Rome’s horse-drawn carriages labelled ‘animal abuse’ after video shows horse falling in the street
Activists call on mayor to ban the practice
Animal rights activists are calling for a complete ban on horse-drawn carriages in Rome after a video emerged of a horse that had collapsed in the street.
The animal had slipped on a manhole cover, according to reports, but the carriage driver saw no need to seek medical attention.
“We find the behaviour of the driver unacceptable, who, although invited by passers-by to visit a vet, continued his journey as if nothing had happened in the direction of Piazza di Spagna,” Rinaldo Sidoli, a member of animal and environmental activist group Alleanza Popolare Ecologista, wrote in a Facebook post accompanying the video.
“Subjecting animals to inhuman labours in the name of an anachronistic tradition is animal abuse.”
He added that the horses in Rome are expected to pull heavy loads, claiming the carriages alone weigh 800kg, with dangers including traffic and slippery pavements.
The incident occurred at 10.30am on 17 October in Via Condotti and the video has since been viewed 54,000 times.
Alleanza Popolare Ecologista is calling on Virginia Raggi, the Mayor of Rome, to ban the practice of horse-drawn carriages altogether, “to stop this unjustified exploitation of animals”.
They said that seeing the horse fall left many tourists “appalled”, adding: “The time has come for Parliament to listen to the growing sensitivity of Italians to animal rights.”
“The recent footage from Rome is heart-breaking, and shows why educating owners is key,” Geoffrey Dennis, chief executive of the Society for the Protection of Animals Abroad (Spana) told The Independent.
However, he said the answer wasn’t necessarily a complete ban: “Where there is kindness and compassion protected by enforceable animal welfare legislation, it guarantees the necessary standards for working animals. With an understanding of animal welfare, horse drawn carriages can continue to function in an ethical way, supporting the owners that survive on them as a means of vital income.”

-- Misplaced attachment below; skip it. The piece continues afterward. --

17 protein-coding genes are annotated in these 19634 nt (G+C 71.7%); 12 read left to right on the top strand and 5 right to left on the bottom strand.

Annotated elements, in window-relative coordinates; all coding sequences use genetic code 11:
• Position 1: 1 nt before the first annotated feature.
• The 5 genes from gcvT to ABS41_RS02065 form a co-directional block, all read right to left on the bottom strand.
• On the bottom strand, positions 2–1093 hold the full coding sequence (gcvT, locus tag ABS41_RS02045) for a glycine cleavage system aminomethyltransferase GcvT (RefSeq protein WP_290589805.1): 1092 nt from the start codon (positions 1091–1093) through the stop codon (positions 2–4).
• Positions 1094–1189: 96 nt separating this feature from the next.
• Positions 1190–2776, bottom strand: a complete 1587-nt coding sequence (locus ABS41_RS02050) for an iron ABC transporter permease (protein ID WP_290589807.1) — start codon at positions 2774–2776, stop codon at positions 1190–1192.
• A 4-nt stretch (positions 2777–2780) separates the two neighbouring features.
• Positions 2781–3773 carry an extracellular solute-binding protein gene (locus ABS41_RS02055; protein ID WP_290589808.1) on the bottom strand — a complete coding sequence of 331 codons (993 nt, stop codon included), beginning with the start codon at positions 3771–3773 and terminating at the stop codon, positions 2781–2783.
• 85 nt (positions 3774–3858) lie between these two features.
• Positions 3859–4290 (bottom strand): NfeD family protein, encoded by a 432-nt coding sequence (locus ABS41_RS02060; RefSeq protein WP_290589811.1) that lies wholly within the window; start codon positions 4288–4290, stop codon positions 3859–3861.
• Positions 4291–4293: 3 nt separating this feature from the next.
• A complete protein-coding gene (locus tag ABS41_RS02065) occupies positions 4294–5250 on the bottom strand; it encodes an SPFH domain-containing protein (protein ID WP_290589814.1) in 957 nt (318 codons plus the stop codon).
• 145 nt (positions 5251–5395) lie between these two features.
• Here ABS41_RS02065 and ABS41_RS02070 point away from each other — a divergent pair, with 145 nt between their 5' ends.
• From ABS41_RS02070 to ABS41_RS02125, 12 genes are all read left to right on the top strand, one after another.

Many mayors have promised to tackle the practice, with Raggi pledging to ban it as part of her 2016 campaign.
In 2017, the local authority announced plans to move the horses from the streets to Rome’s parks, plus introduce a ban on them having to do tours from June to September and when the temperature exceeds 30C.
However, in practice, not much has changed – despite Raggi claiming that Rome was “a leader in safeguarding and protecting animals” back in July.
ENPA, the national agency for animal protection, has added its voice to the call for horse-drawn carriage rides to be abandoned: “During the election campaign the mayor promised to save the horses from the chaotic streets of Rome – we ask national politicians to take charge of this emergency,” a spokesperson told The Guardian.
James MacColl, World Animal Protection UK head of campaigns, told The Independent: “Rome’s authorities need to urgently review the rules governing carriage horses following the collapse of a horse and consider halting the practice until a review of welfare checks are made. Commitments must be made to ensure Rome’s carriage horses have access to clean, fresh water, food, appropriate veterinary care and shade for horses waiting for custom.”
There are currently around 80 horses working in Rome, and 32 people have licences to drive horse-drawn carriages. Raggi has stated no further licences will be issued.
It’s not the first time an incident has raised concern for the equines’ welfare; in 2012, police had to stop a man repeatedly beating a horse which had collapsed by the Spanish Steps in hot weather.
Krissy Roe, head of values at Responsible Travel, advised holidaymakers: “As with all animal interactions the key is that the animal should be put first, not the tourist. The main advice is to ensure you are always giving your trade to enterprises that looks after the animals well.”